Selecting a memorial gift is never an easy task. It’s important to find something that reflects the legacy of the departed while not adding extra hassle for their grieving family. Nonprofit donations and flowers are great options, but sometimes you want a gift that provides a longer lasting tribute. That’s the situation Elizabeth Schenk found herself in when a friend unexpectedly passed away in 2020. “It was a total gut punch,” she recalls. “My husband, Brian, and I wanted to do something meaningful. I was reminded of the memorial trees my mother would plant in remembrance of my grandfather. Watching them bloom and grow was a great source of comfort.”

The idea of a memorial tree resonated with Schenk’s friends, so they decided to purchase one together. Schenk was put in charge of organizing the gift, but she quickly ran into a problem. “I found nothing that offered what I was looking for,” she says. The experience sparked an idea: Treebute. The company is designed to make giving a long-lasting memorial tree as a shared gift simple and convenient. “We wanted to make the process as easy as possible for both the givers and the recipients,” Schenk explains. “It’s a full-service process, from selecting the tree to delivery to planting.”

Treebute allows people to organize campaigns to fund memorial trees. After filling out a form on the company’s website, they receive a link that can be shared via text, email or social media so others can contribute to the gift. Treebute then works with the recipient to determine where the memorial will be planted and what tree will work best in the spot. “Oftentimes, the Treebute is presented as a gift certificate, so we can work with families when they are ready,” Schenk explains. “We’re as flexible as possible when honoring their wishes.”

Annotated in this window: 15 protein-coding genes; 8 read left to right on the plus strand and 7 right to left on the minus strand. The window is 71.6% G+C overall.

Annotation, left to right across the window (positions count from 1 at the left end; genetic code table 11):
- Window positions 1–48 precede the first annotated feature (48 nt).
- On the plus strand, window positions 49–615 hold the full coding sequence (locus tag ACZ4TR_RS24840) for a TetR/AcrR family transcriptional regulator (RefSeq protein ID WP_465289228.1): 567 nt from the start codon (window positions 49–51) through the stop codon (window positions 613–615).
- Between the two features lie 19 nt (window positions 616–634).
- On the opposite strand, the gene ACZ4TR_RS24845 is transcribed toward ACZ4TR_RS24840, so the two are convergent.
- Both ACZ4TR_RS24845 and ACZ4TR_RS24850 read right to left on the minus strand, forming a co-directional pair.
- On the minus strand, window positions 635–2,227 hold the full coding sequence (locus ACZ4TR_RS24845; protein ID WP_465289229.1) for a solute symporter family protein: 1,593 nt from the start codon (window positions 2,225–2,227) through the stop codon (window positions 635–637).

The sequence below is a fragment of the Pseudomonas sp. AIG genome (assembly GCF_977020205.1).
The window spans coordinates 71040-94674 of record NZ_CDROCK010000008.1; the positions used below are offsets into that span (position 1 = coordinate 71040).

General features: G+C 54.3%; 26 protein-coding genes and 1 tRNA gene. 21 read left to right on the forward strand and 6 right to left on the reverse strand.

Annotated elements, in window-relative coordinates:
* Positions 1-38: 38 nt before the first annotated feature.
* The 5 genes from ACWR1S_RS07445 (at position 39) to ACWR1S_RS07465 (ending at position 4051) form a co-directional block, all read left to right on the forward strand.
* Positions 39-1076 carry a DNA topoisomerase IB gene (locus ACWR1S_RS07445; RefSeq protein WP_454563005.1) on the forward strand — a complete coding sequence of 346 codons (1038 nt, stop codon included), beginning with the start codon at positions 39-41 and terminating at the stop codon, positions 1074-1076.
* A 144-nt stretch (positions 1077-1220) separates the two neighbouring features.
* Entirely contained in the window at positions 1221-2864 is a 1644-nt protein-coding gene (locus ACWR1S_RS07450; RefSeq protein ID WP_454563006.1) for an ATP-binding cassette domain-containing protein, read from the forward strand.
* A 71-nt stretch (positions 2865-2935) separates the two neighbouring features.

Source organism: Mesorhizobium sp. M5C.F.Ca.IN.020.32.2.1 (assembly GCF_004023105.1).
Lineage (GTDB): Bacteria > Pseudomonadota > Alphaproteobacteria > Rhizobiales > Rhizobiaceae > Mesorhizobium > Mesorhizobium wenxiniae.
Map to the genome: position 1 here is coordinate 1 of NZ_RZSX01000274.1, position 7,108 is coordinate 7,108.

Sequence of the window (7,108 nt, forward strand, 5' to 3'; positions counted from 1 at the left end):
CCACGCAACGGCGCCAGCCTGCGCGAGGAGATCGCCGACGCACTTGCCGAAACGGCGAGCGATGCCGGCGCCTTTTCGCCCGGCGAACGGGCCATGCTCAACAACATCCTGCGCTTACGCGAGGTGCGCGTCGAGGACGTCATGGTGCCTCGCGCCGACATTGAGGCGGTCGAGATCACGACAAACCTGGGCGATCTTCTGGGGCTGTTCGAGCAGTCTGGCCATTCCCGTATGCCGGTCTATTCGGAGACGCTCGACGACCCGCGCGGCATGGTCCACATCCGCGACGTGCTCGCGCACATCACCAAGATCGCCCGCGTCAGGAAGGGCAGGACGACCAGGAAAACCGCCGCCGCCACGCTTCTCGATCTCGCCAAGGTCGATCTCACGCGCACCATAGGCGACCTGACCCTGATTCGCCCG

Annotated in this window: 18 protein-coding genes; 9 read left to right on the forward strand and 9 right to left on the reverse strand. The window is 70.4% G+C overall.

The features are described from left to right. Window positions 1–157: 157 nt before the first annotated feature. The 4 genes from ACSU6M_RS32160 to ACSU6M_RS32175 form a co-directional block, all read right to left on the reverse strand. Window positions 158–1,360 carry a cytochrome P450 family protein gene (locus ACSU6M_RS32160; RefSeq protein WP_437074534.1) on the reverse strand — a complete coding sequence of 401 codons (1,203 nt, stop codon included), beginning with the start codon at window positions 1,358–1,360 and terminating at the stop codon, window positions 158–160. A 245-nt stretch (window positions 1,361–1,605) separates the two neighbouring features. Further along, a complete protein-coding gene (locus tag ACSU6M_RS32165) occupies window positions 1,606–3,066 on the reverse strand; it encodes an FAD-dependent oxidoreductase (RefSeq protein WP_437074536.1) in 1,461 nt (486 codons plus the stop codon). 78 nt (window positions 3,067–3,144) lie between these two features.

To help Treebute grow, Schenk has participated in the accelerator programs Velocity St. Louis and SLUStart I-Corps. “One of the biggest values was going through customer discovery interviews,” she says. “Just because I think it’s a good idea and my family and friends agree, doesn’t mean there’s a market for it. These programs showed me there is.” Through the experience, Schenk learned that many people are looking for a way to plant a memorial with cremation ashes. Since the pH of cremation ash is very high, it can be unhealthy for plantlife. Treebute has been able to partner with another local company Let Your Love Grow to plant trees with ash safely.

Partnerships also have allowed Treebute to give back to the community. Landscape designer Martha Baur reached out to Schenk after her daughter Anna Scott was diagnosed with Long QT Syndrome, an arrhythmic disorder that can lead to sudden cardiac death. “Martha wanted to raise awareness about the condition,” Schenk notes. “Eastern Redbuds have heart-shaped leaves, so we are selling them with the proceeds benefiting the SADS Foundation and Ollie Hinkle Heart Foundation.”

It’s clear that Treebute is building strong roots. “We’ve had some really exciting growth milestones,” Schenk says. “While most of our orders have been local to St. Louis, we’ve planted Treebutes in Colorado, Florida and Maine, and we’re working on orders from Michigan and Seattle. Around 40% of our customers previously contributed to a campaign, so we want to continue offering a pleasant experience for people selecting a memorial gift.” For more information, visit

Pictured at top: Elizabeth and Brian Schenk
Photo: Bill Barrett